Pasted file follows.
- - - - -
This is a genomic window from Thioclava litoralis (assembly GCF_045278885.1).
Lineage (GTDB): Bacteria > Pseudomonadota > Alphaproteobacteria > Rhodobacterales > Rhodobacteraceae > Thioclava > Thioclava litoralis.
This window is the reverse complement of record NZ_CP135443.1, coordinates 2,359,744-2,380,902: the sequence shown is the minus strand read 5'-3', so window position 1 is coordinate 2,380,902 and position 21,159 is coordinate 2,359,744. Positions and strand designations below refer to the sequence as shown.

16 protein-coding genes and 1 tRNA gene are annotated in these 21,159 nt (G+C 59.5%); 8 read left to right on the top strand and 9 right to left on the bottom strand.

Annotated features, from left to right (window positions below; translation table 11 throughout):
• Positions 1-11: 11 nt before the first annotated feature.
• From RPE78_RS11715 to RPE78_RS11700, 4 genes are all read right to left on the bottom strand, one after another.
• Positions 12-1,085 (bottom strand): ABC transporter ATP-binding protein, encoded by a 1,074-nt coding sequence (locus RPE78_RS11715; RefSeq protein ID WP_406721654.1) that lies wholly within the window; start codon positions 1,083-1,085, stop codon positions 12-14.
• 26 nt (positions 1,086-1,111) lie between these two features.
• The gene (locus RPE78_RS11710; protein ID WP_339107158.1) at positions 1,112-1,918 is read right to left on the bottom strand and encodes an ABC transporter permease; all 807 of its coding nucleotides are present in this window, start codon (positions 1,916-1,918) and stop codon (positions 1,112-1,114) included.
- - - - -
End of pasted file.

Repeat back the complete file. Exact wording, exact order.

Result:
This is a genomic window from Thioclava litoralis (assembly GCF_045278885.1).
Lineage (GTDB): Bacteria > Pseudomonadota > Alphaproteobacteria > Rhodobacterales > Rhodobacteraceae > Thioclava > Thioclava litoralis.
This window is the reverse complement of record NZ_CP135443.1, coordinates 2,359,744-2,380,902: the sequence shown is the minus strand read 5'-3', so window position 1 is coordinate 2,380,902 and position 21,159 is coordinate 2,359,744. Positions and strand designations below refer to the sequence as shown.

16 protein-coding genes and 1 tRNA gene are annotated in these 21,159 nt (G+C 59.5%); 8 read left to right on the top strand and 9 right to left on the bottom strand.

Annotated features, from left to right (window positions below; translation table 11 throughout):
• Positions 1-11: 11 nt before the first annotated feature.
• From RPE78_RS11715 to RPE78_RS11700, 4 genes are all read right to left on the bottom strand, one after another.
• Positions 12-1,085 (bottom strand): ABC transporter ATP-binding protein, encoded by a 1,074-nt coding sequence (locus RPE78_RS11715; RefSeq protein ID WP_406721654.1) that lies wholly within the window; start codon positions 1,083-1,085, stop codon positions 12-14.
• 26 nt (positions 1,086-1,111) lie between these two features.
• The gene (locus RPE78_RS11710; protein ID WP_339107158.1) at positions 1,112-1,918 is read right to left on the bottom strand and encodes an ABC transporter permease; all 807 of its coding nucleotides are present in this window, start codon (positions 1,916-1,918) and stop codon (positions 1,112-1,114) included.